Over 37% Of Seattle Area Homes Take a Price Drop In Past 30 Days
In King County the number of homes for sale surged up 66% in the past year — and 86 percent just in the city of Seattle — the biggest rise in more than a decade.
Meanwhile, the share of homes with price drops has been posting year-over-year gains consistently since late March. Currently in just the past 30 days, 37.2% of Seattle area homes taken a price drop totaling the largest percentage in more than a decade for this statistic as well.
Note: “We define a price drop as a listing price reduction of more than 1 percent and less than 50 percent.”
After years of strong price growth and intense competition for homes, buyers are taking advantage of the market’s easing pressure by being selective about which homes to offer on and how high to bid. Additionally, there are some early signs of a softening market, and the increase in price drops may be another indicator that sellers are going to have trouble getting the prices, and the bidding wars, that they may have just months ago. Instead, many are finding their homes are sitting on the market without much interest until they start reducing their prices.
The latest numbers from Northwest MLS show wide-ranging changes in the volume of active listings when comparing the 23 counties in the report. In Clark County, inventory doubled from a year ago to lead the list based on percentage gains. King County was runner-up with a 74.3 percent increase, rising from 3,329 active listings a year ago to 5,803 at the end of August.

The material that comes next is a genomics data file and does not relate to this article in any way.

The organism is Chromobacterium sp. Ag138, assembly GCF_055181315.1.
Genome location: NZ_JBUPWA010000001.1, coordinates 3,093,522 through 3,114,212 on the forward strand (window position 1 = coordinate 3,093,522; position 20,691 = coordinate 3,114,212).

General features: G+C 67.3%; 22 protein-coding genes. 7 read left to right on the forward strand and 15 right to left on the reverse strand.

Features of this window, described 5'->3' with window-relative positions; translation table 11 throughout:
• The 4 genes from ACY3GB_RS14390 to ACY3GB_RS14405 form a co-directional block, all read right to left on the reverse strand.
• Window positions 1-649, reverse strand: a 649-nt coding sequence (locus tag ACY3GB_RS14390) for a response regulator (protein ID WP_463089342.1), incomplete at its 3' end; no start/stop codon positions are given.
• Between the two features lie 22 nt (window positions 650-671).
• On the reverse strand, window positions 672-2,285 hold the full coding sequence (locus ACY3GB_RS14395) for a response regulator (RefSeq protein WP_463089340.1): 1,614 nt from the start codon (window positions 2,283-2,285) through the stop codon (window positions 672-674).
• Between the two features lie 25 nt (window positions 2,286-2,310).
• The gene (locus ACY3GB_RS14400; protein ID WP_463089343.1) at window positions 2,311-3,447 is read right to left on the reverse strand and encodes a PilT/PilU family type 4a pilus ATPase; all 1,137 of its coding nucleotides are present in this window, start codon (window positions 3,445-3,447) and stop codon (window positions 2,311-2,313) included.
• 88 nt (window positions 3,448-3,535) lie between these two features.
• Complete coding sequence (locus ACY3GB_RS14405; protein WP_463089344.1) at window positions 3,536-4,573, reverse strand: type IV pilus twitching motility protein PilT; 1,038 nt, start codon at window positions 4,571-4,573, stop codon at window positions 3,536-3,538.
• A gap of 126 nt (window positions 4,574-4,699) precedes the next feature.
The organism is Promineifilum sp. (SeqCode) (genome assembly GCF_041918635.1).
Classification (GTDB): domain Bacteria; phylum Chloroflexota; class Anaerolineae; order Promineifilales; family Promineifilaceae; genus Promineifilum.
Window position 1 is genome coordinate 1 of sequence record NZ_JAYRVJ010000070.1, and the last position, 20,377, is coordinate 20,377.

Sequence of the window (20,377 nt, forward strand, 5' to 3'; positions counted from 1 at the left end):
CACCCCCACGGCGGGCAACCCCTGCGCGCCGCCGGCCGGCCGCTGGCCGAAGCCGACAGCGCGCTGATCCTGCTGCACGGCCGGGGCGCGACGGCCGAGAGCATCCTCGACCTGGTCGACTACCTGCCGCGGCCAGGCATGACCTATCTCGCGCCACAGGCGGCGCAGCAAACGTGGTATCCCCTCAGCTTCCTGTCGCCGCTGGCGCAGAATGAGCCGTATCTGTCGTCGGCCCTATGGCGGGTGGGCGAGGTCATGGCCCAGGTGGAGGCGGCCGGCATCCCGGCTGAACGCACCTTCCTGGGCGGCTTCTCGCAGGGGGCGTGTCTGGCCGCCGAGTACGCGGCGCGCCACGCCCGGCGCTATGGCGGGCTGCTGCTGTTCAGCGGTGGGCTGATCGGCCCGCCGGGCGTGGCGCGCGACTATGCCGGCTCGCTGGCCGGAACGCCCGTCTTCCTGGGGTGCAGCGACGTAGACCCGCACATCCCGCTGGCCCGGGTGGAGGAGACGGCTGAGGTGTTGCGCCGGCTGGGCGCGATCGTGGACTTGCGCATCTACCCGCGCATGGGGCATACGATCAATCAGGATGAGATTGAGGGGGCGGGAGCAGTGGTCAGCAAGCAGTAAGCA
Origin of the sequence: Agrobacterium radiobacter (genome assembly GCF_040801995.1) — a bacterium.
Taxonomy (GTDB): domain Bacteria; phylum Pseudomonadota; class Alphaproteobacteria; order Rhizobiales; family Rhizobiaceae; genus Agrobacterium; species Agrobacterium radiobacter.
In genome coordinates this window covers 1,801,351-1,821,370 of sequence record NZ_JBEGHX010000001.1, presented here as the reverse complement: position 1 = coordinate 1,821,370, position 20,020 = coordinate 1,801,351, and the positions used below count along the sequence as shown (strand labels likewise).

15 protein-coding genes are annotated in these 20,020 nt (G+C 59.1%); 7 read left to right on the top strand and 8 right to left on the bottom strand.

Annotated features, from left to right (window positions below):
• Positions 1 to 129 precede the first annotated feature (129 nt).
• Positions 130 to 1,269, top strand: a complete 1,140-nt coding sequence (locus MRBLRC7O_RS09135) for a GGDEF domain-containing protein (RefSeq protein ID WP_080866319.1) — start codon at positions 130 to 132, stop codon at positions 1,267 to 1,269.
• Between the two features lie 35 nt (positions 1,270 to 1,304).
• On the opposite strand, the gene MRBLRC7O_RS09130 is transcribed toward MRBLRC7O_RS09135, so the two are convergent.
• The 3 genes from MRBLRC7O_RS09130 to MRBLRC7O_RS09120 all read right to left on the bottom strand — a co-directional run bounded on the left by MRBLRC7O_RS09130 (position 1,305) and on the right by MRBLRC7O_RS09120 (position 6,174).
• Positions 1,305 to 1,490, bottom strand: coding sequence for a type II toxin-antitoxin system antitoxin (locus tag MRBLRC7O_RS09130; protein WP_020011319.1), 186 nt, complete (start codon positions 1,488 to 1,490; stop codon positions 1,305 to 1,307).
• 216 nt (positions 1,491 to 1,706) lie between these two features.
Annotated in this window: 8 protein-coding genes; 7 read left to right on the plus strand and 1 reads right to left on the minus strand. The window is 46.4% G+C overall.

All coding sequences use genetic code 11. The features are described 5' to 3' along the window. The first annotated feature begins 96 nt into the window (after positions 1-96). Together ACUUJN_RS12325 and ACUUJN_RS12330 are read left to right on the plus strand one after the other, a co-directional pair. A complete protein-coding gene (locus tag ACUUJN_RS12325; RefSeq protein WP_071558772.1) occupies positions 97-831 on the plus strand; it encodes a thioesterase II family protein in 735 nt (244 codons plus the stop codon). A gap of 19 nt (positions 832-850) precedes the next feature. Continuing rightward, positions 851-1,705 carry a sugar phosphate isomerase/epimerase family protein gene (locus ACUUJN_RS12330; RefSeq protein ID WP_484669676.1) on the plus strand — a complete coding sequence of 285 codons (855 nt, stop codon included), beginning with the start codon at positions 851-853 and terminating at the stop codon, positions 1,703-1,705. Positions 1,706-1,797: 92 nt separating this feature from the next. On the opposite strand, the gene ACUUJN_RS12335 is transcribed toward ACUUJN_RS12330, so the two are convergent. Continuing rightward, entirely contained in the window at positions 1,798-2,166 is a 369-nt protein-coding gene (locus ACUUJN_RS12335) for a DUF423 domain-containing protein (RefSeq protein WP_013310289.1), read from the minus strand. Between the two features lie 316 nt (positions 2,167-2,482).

For sellers it takes having a good agent with an in-depth understanding of average days on the market, sold price, price-per-square-foot, and percentage of current active properties with recent price reductions — these statistics are vital in helping sellers understand the current market and effectively position their home to sell.
While the numbers are all available on the local multiple listing service (MLS), it’s important that you dig deep in times of a quick turn like we’re now experiencing. Doing a 180-day CMA can be mis-leading. Homeowners and agents should tighten your parameters and see what’s going on in the past 30-45 days. Dig even deeper and see what the actual list price would have been on January 1st, contrasted with homes that closed in April (The peak of our Seller’s Market), and then look at the current price of the home based on comps. In most cases, while down considerably from the April high, home prices are still up 5-7% over January.
The current drop runs counter to normal seasonal patterns: During the same three-month period last year, prices actually went up by $16,000. However, compared to a year prior, prices are still up 2.9 percent across the county, but that was the smallest increase in four years. It’s a far cry from the double-digit growth that had become the norm over the last few years.
In a market where we’re seeing more inventory, sellers may choose to use price reductions to continue to generate interest in their home for sale or make special offers such as higher commissions offered to agents who bring in a buyer or closing credits for buyers directly. Ultimately however, the market dictates the appropriate price for any given home.
At The Cascade Team we use an 18-Point Analysis to bring you the most accurate assessment possible when it comes to your home's value. We factor in Sold Homes, Pending, Pending Inspection, Builder, Size, Beds, Baths, School, Year Built, Upgrades, Lot Size Assessments, Condition, View, Curb Appeal, Title Issues & Easements. In addition to this data, our local agents with on-the-ground insights help to recommend the initial price.
Still sometimes, we just need more exposure to the market, or more time to hear feedback, and then we’ll work with our clients to adjust the price accordingly.
Steve & Tracy